I couldn’t stay. Every memory of us littered the streets of the city, playing out like the scenes of a movie. I couldn’t even walk past corner store where we’d buy off-brand Oreos and use them as spoons for the pints of ice cream we’d go through in a weekend. Just entering the local coffee shop brought tears to my eyes and made my hands tremble. That was the coffee shop where I’d write and you’d read, with a silence that fit perfectly, just like the sweater you bought me for our first Christmas. I saw a “for sale” sign outside the old run down movie theater that only showed one film every week. Sometimes we’d go over and over again and never get tired of the same thing. I never thought we would, until one day, I guess one of us did.
I couldn’t leave. I couldn’t donate the sweater you gave me, with its hole in the left sleeve and its peeling letters now spelling out “liz navida.” I couldn’t bear to go to a new coffee shop where the baristas didn’t see me and immediately know I was ordering a large black coffee and the girliest drink on the menu, knowing fully well that the coffee was for me. The silence as I wrote wasn’t fitting. It was so loud that it was deafening. I ducked when I saw your silhouette outside the corner store, tucking my head further into your old hat, hoping you didn’t know that was me crying on the curb. That week, I watched the same movie seven days in a row, hoping you’d show up with the ice cream to go with the Oreos I brought. I couldn’t leave.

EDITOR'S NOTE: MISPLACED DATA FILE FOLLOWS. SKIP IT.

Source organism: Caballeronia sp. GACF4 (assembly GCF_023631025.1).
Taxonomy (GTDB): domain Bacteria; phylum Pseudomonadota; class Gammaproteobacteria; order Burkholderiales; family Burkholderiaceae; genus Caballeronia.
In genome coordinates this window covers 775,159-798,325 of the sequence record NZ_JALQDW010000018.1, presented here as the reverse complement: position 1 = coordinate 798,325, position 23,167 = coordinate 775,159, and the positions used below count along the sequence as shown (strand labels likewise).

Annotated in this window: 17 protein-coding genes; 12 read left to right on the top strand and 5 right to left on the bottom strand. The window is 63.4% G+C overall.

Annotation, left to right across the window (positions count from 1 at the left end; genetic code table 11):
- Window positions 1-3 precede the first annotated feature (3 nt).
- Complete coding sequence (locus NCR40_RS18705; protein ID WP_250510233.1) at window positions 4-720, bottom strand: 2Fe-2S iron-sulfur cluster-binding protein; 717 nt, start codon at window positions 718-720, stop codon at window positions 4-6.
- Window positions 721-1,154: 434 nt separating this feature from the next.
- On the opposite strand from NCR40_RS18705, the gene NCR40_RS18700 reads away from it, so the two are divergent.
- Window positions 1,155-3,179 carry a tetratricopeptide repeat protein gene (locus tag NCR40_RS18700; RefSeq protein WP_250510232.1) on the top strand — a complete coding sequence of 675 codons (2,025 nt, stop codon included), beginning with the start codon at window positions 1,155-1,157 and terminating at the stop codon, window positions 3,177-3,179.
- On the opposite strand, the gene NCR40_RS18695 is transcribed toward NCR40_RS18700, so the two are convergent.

I couldn’t stay. I could leave. Paralyzed by the memories and plagued by the fear of having to change, I froze. I froze, and I fell, and I eventually sunk. Sitting in the heartache, I was sinking in the quicksand of darkness. I silently hoped no beam of light would ever reach my eyes again. Days passed, and none did. Weeks passed, and still, I sat. Everyone told me it would get better, that all I had to do was let go and move forward. My hole was comforting—I had built it myself with the memories, the pain, and the things I couldn’t bear to say goodbye to. Yet I wanted to leave. I couldn’t stay.
With trembling legs, I stood. I stood and looked around at the darkness, expecting rubble, ruin, and clouds scattered along the horizon. There was none. The monsters I built up were just shadows, and their growls registered now to me as branches rustling in the wind. I reached up to my face to wipe my tears and found something hard, something plastic, like glasses or goggles. I used my fingers as wipers to wipe away a thick bed of grim that covered the lenses. The word got a little brighter. Taking in a breath, I pulled the glasses off to reveal an unseen world. This new world I would face for the first time, alone, sunny and full of fresh air. I was never stuck by heartache or some evil happenstance. All I had to do, the entire time, was look.